Mon09222014

News

Meet the Mountain View City Council candidates

Meet the Mountain View City Council candidates


Nine candidates have filed to run for three open seats on the Mountain View City Council in the Nov. 4 election – none of them incumbents. The Town Crier asked them to introduce themselves to readers in the following Q&A format. We knew the...

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Schools

LASD committee looks to rank campus improvement projects

LASD committee looks to rank campus improvement projects


Traci Newell/Town Crier
The Los Altos School District’s newly expanded Facilities Advisory Committee met for the first time last week. The 28-member committee’s first task is to prioritize campus improvement projects.

The Los Altos Scho...

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Community

Sports

New-look Lancers find their footing

New-look Lancers find their footing


Ellie Van Houtte/Town Crier
St. Francis High’s Jenna Adams, left, and Carly Deale attempt to bump the ball Friday night. The juniors combined for 28 kills.

This year’s St. Francis High girls volleyball team faintly resembles last season’s squad ...

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Special Sections

MV Whisman teachers cite low pay

MV Whisman teachers cite low pay


Ellie Van Houtte/Town Crier
An estimated 75 supporters of higher teacher pay turned out for the Sept. 4 Mountain View Whisman School District board meeting.

Teachers, trustees and administrators are recovering from a dramatic Mountain View Whism...

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Business

Skin rejuvenation studio joins Rancho

Skin rejuvenation studio joins Rancho


Ellie Van Houtte/Town Crier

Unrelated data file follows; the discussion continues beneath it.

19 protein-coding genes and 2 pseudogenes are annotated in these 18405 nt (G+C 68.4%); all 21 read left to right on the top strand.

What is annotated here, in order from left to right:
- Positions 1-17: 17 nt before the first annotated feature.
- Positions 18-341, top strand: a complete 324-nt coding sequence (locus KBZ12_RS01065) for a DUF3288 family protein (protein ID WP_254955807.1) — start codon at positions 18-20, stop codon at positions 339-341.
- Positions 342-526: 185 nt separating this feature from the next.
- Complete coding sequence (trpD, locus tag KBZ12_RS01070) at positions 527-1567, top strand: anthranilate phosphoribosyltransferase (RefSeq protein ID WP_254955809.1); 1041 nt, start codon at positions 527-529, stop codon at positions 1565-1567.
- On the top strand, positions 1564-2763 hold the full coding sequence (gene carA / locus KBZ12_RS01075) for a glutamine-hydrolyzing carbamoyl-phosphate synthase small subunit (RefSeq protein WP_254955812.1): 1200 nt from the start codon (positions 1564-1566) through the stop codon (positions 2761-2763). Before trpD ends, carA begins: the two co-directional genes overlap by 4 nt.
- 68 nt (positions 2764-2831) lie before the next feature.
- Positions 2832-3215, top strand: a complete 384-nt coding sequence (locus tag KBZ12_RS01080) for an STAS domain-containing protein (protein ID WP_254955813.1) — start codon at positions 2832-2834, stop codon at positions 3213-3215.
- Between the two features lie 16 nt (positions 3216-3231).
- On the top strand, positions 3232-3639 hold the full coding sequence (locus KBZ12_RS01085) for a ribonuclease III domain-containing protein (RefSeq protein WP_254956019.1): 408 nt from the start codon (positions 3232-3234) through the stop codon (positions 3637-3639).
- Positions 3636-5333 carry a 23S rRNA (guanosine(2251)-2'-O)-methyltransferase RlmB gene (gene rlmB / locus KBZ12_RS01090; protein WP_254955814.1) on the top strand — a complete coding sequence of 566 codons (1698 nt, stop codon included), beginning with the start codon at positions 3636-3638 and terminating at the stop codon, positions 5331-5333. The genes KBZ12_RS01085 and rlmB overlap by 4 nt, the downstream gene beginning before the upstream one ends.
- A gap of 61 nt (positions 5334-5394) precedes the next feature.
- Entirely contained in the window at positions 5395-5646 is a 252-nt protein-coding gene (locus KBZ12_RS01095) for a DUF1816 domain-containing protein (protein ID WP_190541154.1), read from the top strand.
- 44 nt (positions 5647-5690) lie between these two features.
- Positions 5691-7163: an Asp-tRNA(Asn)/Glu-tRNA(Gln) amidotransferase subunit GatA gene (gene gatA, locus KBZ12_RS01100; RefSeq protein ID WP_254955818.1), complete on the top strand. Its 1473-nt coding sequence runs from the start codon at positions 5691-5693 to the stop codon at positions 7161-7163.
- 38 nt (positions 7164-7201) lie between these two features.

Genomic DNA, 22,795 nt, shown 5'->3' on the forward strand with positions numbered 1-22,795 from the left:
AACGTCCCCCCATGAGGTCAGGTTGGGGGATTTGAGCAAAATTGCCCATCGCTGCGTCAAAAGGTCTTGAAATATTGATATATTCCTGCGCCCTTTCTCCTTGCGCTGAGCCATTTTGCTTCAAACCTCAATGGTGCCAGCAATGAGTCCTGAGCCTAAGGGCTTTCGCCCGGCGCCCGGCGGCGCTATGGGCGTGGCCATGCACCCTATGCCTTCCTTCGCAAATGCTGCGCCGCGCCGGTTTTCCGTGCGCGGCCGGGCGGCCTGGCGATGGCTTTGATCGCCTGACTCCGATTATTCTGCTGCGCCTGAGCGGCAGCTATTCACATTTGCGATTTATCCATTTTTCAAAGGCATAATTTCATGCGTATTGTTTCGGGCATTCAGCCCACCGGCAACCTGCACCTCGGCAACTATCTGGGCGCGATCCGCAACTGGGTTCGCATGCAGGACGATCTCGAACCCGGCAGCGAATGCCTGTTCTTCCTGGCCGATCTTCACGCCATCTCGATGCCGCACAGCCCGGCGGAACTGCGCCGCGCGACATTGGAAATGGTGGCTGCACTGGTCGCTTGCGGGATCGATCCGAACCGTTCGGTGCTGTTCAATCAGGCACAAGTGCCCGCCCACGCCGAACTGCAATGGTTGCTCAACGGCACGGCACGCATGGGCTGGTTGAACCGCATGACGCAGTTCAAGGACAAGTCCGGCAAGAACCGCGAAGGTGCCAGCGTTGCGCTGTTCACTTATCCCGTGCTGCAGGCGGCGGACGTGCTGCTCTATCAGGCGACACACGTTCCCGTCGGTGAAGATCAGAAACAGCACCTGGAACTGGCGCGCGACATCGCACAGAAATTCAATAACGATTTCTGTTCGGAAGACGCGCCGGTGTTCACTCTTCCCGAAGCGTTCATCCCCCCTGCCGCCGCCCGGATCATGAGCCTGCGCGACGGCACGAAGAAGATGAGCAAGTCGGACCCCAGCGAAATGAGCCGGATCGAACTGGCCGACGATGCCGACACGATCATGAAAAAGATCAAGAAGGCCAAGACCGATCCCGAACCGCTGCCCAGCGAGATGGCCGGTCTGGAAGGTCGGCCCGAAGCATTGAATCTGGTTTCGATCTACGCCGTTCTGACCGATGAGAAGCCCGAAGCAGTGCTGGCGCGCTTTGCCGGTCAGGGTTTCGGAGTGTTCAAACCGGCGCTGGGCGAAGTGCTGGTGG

Esthetician Marjan Kashi showcases one of the treatment rooms at her new studio, Pure Serenity Skincare at Rancho Shopping Center. Kashi provides services including microdermabrasion and various light and heat energy the...

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Books

A woman's perspective on the Greatest Generation

A woman's perspective on the Greatest Generation


During World War II, Virgilia Short Witzel, a young mother and U.S. Navy officer’s wife, grappled on the home front in Menlo Park with wartime rationing, shortages and loneliness. During the ensuing Cold War, she experienced adventure and misadventur...

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People

JERALD (JERRY) NELSON CHRISTIANSEN

JERALD (JERRY) NELSON CHRISTIANSEN

Resident of San Jose and Los Altos, California

July 21, 1931 to August 4, 2014

Born in Arimo, Idaho, to Jerald Emmett and Rebecca Henderson Nelson Christiansen. Raised in Davis and Riverside, California, with summers in Downey, Idaho, and in Loga...

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Travel

LA photographer spends a night with cranes – and moose – in Alaska

LA photographer spends a night with cranes – and moose – in Alaska


Sandy Powell/Special to the Town Crier
Los Altos resident and bird photographer Sandy Powell recently visited Homer, Alaska, to photograph Sandhill cranes, below. While there, Powell also encountered moose, left.

Los Altos resident Sandy Powell, a...

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Stepping Out

Pear puts on a pair of plays

Pear puts on a pair of plays


J. Smith/Special to the Town Crier
Dan Kapler (as Teddy) and Betsy Kruse Craig (Trish) star in Pear Avenue Theatre’s “House.”

The Pear Avenue Theatre production of two interlocking comedies by Alan Ayckbourn – “House&...

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Spiritual Life

Back to Church Sunday offers opportunity to recommit

The children in Los Altos are back to school, and I can still hear parents cheering. Summer is officially over, even if the calendar doesn’t quite think so.